As the environment is taking its course, the concrete jungles are gradually imbibing nature’s way of sustaining – naturally! Architects, one of the main players behind the creation of these jungles are now realising the impact each building has on the environment. And hence, for them, ‘green building’ has become the new norm.
Not only the architects and engineers, but even science has realised that green building reduces depression in humans and the environment. We have handpicked 10 such examples from different parts of the globe, that may inspire smart cities to replicate more of these.
Call it green or sustainable, these buildings are a phenomenon on their own. Either through reliance on renewable energy or adoption of eco-friendly materials or both – each one is contributing to a greener tomorrow!
Amherst College (US) – A Science Centre To Last For 100 Years
American Institute of Architects (AIA) Committee on the Environment (COTE) chose Amherst College Science Centre as one of the top 10 green buildings in the US in 2019. Bestowed with the highest honour, the COTE Top Ten Awards, the new science centre is built to last for over 100 years. Thanks to the range of natural materials used in the construction.
What’s more, the building offers an open learning environment for the entire campus. The floor area has been designed to achieve sufficient light levels without the use of artificial lighting. The pavilions are clad in ultra-high performance concrete panels protected by a fixed weathering steel screen. It has been designed in a way that reduces energy usage by 76%.
Reforma Tower (Mexico) – The Energy-efficient Skyscraper
Reforma Tower inaugurated in 2016 is the second tallest skyscraper in the country with 57 floors. Designed by the LBR&A architectural firm, the building is considered as a sustainability benchmark in the whole of Latin America. The greatest reason is that it owns a LEED Platinum pre-certification for embracing highly efficient management of resources. The structure saves 24% of energy and 30% of water consumption. It also harvests rainwater for consumption with a more interesting fact that it gets treated within the building. So, it doesn’t have a drainage system at all! Moreover, robotic parking curbs carbon emissions while the elevators innovatively provide shelter against earthquakes or fires.
Corallo House (Guatemala) – Home Around Trees
Corallo House is a residential phenomenon situated in Santa Rosalia, covering 747 square metres. PAZ Arquitectura designed the structure without disturbing the existing trees in the place. The layout of the house integrates into the natural exterior – which is a forest. The aim was to preserve the trees while building a living space that interacts with nature. Glass facades play the important role of the merge. Besides, the floor plan is without columns and adapts to the existing topography.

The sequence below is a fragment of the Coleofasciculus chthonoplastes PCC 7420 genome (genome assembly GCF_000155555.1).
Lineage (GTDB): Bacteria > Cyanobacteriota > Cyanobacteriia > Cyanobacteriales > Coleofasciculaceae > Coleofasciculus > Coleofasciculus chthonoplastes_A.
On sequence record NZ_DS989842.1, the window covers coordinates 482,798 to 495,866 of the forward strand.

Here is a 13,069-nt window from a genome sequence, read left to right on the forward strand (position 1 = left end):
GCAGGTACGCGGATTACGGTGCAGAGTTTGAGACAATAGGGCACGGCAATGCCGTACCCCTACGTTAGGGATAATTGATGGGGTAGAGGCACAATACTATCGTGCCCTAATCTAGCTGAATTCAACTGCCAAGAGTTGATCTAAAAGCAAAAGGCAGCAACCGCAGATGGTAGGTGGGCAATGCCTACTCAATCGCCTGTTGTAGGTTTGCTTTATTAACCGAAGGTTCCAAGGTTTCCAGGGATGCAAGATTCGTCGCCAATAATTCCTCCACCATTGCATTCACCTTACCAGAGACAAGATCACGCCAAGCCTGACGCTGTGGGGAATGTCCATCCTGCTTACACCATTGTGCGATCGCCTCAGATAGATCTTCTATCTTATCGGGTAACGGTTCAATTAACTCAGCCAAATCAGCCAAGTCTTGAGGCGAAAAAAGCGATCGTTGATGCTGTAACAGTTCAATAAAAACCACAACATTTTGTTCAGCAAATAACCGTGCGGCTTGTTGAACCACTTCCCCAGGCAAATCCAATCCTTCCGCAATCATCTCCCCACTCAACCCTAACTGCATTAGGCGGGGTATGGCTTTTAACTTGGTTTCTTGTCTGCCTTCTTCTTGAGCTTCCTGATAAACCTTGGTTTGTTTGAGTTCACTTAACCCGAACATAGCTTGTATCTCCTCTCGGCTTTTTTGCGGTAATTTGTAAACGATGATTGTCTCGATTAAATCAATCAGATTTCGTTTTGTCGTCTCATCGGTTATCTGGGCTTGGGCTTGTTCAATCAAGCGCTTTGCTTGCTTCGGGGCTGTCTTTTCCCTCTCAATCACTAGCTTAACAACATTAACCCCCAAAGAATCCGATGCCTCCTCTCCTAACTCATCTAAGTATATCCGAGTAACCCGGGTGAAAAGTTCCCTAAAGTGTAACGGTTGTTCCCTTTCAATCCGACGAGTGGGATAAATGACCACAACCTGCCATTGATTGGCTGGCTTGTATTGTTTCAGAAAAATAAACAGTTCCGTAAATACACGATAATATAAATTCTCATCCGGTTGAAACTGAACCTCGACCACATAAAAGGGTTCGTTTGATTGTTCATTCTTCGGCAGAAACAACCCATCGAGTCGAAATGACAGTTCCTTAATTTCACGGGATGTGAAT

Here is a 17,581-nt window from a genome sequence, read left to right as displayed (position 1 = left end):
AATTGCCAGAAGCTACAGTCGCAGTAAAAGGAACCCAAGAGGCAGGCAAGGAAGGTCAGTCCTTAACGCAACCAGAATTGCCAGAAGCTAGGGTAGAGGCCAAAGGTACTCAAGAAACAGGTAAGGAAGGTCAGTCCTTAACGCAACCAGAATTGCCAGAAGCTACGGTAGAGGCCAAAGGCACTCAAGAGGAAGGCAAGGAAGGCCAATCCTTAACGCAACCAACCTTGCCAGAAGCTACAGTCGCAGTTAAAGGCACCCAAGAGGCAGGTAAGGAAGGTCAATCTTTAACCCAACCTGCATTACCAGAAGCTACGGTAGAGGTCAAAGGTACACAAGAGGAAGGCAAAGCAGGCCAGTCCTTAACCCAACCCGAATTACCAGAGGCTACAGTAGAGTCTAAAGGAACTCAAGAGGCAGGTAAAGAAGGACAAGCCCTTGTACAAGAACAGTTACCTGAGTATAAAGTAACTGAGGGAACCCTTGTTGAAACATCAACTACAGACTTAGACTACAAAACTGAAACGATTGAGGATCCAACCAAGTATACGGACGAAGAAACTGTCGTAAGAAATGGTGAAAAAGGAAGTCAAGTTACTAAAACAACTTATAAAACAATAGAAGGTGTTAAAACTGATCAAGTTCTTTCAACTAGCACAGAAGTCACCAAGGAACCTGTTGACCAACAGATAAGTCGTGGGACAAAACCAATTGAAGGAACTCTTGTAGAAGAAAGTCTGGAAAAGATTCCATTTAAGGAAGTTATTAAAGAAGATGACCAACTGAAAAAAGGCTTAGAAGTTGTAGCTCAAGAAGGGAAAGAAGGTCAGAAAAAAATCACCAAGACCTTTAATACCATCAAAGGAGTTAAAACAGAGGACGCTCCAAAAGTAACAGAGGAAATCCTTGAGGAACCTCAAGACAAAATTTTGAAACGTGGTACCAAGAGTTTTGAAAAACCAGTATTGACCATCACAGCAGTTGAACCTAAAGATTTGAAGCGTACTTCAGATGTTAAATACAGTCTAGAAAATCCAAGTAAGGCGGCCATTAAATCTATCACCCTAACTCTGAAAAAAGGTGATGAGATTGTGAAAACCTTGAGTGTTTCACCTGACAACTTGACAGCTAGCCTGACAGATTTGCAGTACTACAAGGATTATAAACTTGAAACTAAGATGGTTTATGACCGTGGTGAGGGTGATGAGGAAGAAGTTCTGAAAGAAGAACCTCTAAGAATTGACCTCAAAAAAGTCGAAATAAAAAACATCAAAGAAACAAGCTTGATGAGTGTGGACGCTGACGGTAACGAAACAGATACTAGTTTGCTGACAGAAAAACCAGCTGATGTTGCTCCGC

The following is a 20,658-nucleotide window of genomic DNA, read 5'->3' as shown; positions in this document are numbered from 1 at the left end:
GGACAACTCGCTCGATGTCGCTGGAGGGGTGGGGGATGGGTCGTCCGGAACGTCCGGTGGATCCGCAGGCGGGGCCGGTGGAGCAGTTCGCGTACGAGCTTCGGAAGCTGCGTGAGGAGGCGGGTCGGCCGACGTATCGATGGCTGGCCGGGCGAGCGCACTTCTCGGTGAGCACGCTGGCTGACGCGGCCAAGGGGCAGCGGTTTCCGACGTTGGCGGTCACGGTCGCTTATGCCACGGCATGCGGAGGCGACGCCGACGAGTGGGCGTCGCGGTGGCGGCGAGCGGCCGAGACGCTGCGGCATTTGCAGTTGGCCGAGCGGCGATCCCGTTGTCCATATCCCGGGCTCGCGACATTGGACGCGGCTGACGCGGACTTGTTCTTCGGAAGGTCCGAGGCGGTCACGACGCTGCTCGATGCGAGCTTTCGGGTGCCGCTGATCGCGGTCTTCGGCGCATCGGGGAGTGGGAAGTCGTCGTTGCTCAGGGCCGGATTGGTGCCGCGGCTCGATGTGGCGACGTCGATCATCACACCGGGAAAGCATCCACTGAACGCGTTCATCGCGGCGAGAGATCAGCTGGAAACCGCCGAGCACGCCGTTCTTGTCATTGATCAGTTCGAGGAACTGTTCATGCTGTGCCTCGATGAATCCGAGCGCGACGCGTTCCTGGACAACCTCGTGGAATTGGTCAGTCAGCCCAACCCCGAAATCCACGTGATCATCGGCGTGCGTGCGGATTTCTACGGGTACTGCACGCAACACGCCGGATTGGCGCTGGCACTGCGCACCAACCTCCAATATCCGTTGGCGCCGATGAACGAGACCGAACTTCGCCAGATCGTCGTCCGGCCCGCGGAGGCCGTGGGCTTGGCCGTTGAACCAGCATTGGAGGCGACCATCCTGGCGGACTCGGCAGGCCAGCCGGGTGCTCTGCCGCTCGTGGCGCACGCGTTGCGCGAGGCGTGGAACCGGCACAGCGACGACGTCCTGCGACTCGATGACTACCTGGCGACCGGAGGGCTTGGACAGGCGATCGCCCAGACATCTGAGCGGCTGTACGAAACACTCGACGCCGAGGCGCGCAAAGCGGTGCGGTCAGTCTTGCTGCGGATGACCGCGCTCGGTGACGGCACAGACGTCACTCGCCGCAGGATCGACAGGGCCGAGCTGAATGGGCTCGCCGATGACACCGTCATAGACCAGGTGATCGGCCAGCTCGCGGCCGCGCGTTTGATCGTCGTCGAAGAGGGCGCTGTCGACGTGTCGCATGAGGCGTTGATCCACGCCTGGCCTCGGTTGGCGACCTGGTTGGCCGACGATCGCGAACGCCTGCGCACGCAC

Sunshine Coast University Hospital – Australia’s “Sustainability Superstar”
Australia is known for its dozens of green offices. But this is the first time the nation received its largest healthcare facility granted Six Star Green Star ratings for design and construction.
A $1.8 billion project, Sunshine Coast University Hospital has been recognised as the best public building. This came after it received the 2019 Rider Levett Bucknall/Property Council of Australia Innovation and Excellence Awards. Nicknamed as the “sustainability superstar” by the judging panels, it reflects harmony between energy efficiency and human-centric design.
The hospital features a solar water heater, energy metering, energy storage systems and efficient lighting. It has been designed to optimise access to sunlight, keeping the harsh summers and heavy rainfall (Queensland climate) in mind. 80% of its roof is planned to harvest rainwater equal to 1.5 million litres.
The Whitepod Eco Resort (Switzerland) – Low-impact Hotel
The Whitepod Eco Resort nestled amidst the snow-covered mountains in Switzerland was awarded the World Prize for Sustainable Tourism. The highlight of the hotel is the innovative low-impact pods. These accommodation spaces are built with a self-sustaining frame and heated with a wood stove. Other eco-friendly features are water-saving devices, timeouts for boilers, LED lighting, and natural spring water for drinking. The resort uses solar energy in areas possible and keeps lighting at night to a minimum. Considering the green features, this can be regarded as the most eco-conscious yet beautiful green hotel on Earth.